RANGELEY (NEWS CENTER Maine) – A Mainer is suing the Australian company that has agreed to buy Saddleback Mountain.

The Australian developer planning to buy the mountain, Majella Group CEO Sebastian Monsour, hasn’t yet closed the sale.

RELATED Australian CEO remains 'committed' to Saddleback deal, but the money isn't there

A contractor and two former Majella employees in Australia told NEWS CENTER Maine they weren't paid by Majella for months of work.

An audio recording from September appears to show Monsour telling his employees he can’t pay them on time because, at the time, the company was “asset rich, cash poor.” He says on the tape, “I have a very, very, very small amount of funds. We will be late on payroll for everyone for the first time this week.”

RELATED Australian CEO on tape: I 'won't lose any sleep' if Saddleback doesn't open

That Majella pay delay has allegedly now made its way to Maine.

A Mainer and former Majella employee who worked at Saddleback is suing the company - for almost $30,000 he says he is owed.

The plaintiff is Perry Williams, a Rangeley resident who was hired as a consultant for Majella on January 1, 2017.

The lawsuit says Williams and Majella agreed upon $5,000 a month for his consulting services on the Saddleback Mountain Project.

He says he was paid until February 17th, 2017, and then the payments stopped.

On June 28th, Majella CEO Sebastian Monsour announced the company would buy Saddleback Mountain, which at the time had sat idle for two ski seasons.

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According to the lawsuit, ten days later on July 8th, Perry Williams signed on with Majella as an official employee.

He agreed to a salary of $110,000 a year plus benefits - but allegedly still hadn't been paid for those five months of consulting services.

Starting on July 14th, the lawsuit says Majella paid Williams just over $2,000 dollars every week. He claims that stopped on October 27th.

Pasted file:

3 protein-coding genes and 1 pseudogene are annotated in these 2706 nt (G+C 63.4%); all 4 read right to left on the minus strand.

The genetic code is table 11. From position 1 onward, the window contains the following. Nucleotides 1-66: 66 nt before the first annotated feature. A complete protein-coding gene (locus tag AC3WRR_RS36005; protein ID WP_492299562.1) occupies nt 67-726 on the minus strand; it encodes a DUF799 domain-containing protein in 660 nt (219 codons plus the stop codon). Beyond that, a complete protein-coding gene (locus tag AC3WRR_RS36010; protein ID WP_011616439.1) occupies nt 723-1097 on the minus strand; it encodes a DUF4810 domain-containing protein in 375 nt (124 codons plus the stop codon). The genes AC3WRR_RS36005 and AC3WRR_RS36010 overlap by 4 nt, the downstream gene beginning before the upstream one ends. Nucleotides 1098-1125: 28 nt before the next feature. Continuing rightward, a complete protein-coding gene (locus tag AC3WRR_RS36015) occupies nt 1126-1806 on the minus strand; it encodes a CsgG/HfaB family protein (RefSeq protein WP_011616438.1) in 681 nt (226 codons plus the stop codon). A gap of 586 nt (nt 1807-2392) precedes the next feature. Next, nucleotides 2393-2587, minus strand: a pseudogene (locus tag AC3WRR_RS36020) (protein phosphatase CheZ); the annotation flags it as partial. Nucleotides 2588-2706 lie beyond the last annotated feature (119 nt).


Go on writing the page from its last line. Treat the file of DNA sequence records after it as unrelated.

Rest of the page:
On November 9th, Williams was let go, his position eliminated.

A letter from that day demanding wages shows Perry Williams was owed $29,711.54. According to those documents, Majella agreed - that letter is signed by Majella Aussie CEO Sebastian Monsour and U.S. CEO Fred Lamontagne.

Williams claims that on the date he filed the lawsuit, January 31, 2018, he still hadn’t been paid what he was owed.

Majella has requested multiple extensions for a response - and has a final deadline of May 11, according to the Superior Court Justice.

Here's a list of people NEWS CENTER Maine has reached out to multiple times regarding what we've learned regarding the Majella Group and the Saddleback sale:

  • Sebastian Monsour, Majella's Australian CEO
  • Fred Lamontagne, Majella's U.S. CEO
  • Jim Quimby, Majella Employee at Saddleback
  • Chris Farmer, Berry family advisor
  • Bill and Irene Berry, Saddleback Owners
  • Mark Berry, Saddleback Owner

All of our requests for comment have been denied or ignored.

Sebastian Monsour did respond to the Bangor Daily News' request for comment on Thursday. The BDN quoted Monsour regarding allegations that he is only buying the mountain to get involved in a U.S. foreign investor immigration program. In the September audio recording of a Majella staff meeting obtained by NEWS CENTER Maine, Monsour can be heard saying, “I just want to point out that opening the mountain at Saddleback for the Saddleback Resort is not a primary concern for us. Getting Saddleback is. The EB-5 program is the reason we are actually buying Saddleback.”

In response to this recording, Monsour told the BDN, "We were looking into the EB-5 program, but it is not a priority funding model for Majella and we are [finalizing] other funding models that make more sense for Majella to get this deal done and the mountain reopened. It should also be clarified the any EB-5 program or approval requires job creation and that Saddleback would have to be operational and running for use in any EB-5 program and not the other way around."

When the paper asked Sebastian to comment on the audio recording in which he says he's going to miss payroll, he said he wouldn't comment on internal meetings or financial statements.